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Perhaps you've heard the argument that the world needs to move from coal to renewables at any cost. China now appears to be applying this idea quite literally.
In an amendment to a 2006 renewable energy law, the Chinese government has mandated that state-owned electric grid companies buy all of the renewable energy produced by generators, regardless of the price.
Wow. And I thought U.S. refiners were getting a rough deal with the pending U.S. climate legislation. I would not want to own Huaneng Power (NYSE: HNP ) in a world where the price for electric generation is suddenly irrelevant. No wonder the company trades near a multi-year low.
Meanwhile, A-Power Energy Generation Systems (Nasdaq: APWR ) and other wind players are likely to have a field day. Wind accounts for just 0.4% of China's power supply at present, but the country is doubling this capacity every year, like clockwork.
Yingli Green Energy (NYSE: YGE ) , Trina Solar (NYSE: TSL ) , and other solar players should benefit from this legislation as well, although utility-scale solar is still in its infancy. In October, Suntech Power (NYSE: STP ) hooked China's first such project into the grid, and it was all of 10 megawatts. Really large solar projects, like the one First Solar (Nasdaq: FSLR ) is planning in Inner Mongolia, only exist on paper at this point.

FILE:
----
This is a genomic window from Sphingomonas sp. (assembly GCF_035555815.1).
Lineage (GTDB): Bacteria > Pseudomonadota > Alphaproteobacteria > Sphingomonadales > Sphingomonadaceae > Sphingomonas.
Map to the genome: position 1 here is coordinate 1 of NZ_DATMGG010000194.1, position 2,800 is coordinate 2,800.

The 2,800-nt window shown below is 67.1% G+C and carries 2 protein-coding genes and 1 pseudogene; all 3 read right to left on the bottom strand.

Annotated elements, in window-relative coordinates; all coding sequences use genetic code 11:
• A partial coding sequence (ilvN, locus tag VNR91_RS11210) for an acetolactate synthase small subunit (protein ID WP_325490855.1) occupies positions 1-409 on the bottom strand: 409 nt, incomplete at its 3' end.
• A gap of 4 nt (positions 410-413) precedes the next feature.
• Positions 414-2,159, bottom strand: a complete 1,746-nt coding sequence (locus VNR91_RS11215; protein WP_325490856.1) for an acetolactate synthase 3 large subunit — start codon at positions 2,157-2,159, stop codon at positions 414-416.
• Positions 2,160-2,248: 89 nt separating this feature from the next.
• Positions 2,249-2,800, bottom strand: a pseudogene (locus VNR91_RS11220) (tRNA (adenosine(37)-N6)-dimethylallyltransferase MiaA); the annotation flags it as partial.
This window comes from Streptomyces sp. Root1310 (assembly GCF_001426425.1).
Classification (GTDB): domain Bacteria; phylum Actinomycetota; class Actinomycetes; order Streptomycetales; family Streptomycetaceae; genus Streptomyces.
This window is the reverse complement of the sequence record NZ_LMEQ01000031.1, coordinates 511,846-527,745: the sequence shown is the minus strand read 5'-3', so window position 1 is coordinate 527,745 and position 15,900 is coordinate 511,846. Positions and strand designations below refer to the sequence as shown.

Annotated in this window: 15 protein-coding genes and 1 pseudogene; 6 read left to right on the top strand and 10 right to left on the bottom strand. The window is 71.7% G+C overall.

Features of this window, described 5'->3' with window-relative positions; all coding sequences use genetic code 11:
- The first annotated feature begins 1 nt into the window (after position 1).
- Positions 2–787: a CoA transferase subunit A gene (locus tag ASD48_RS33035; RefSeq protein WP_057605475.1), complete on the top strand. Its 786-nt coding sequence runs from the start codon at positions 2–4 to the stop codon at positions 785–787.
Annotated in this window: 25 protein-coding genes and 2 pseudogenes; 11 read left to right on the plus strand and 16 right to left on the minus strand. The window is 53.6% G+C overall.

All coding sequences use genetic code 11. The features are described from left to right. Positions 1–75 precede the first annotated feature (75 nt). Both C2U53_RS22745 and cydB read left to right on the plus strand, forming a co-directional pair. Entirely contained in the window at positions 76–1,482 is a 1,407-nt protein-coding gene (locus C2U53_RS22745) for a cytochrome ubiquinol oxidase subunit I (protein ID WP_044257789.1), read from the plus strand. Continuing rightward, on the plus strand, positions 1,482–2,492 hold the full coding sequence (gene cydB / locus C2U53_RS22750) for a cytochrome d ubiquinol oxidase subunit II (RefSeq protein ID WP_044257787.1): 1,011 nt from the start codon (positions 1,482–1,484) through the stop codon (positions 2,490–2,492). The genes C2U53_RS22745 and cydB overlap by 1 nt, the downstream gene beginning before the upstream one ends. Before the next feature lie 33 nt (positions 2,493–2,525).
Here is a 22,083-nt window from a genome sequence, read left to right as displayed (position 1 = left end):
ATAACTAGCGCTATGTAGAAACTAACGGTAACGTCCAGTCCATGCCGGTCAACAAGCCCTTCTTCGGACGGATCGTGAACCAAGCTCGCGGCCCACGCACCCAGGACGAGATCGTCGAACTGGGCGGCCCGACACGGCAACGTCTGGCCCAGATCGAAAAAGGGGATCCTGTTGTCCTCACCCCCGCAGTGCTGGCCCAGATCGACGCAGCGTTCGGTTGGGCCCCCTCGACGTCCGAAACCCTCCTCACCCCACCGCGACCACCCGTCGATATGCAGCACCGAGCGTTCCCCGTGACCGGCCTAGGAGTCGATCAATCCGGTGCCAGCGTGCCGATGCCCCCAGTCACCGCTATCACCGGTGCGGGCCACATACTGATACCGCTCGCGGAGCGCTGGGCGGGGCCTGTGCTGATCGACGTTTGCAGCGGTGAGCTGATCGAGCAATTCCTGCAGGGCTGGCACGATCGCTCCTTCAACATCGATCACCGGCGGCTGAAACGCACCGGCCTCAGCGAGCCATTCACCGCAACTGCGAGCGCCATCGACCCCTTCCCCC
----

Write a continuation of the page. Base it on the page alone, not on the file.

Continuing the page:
As the country throws up more and more wind farms (with some in more rational locations than others), there are going to be some serious intermittency issues to deal with. That will require more baseload power. While nuclear and hydro can meet some of this demand, coal remains the go-to backup source. Even with this legislation in place, I would not expect coal-fired generation in China to decline any time soon.
I also wouldn't expect other countries to copy China's legislation. Unbridled subsidization of renewable energy can both strain a country's finances, and overwhelm transmission infrastructure. China is in a pretty unique situation to be able to throw this much cash at sub-economic energy generation. Few other countries could shoulder the rampant waste and inefficiency that will inevitably result. I'm not even convinced this will work out well for China, which has the money to burn.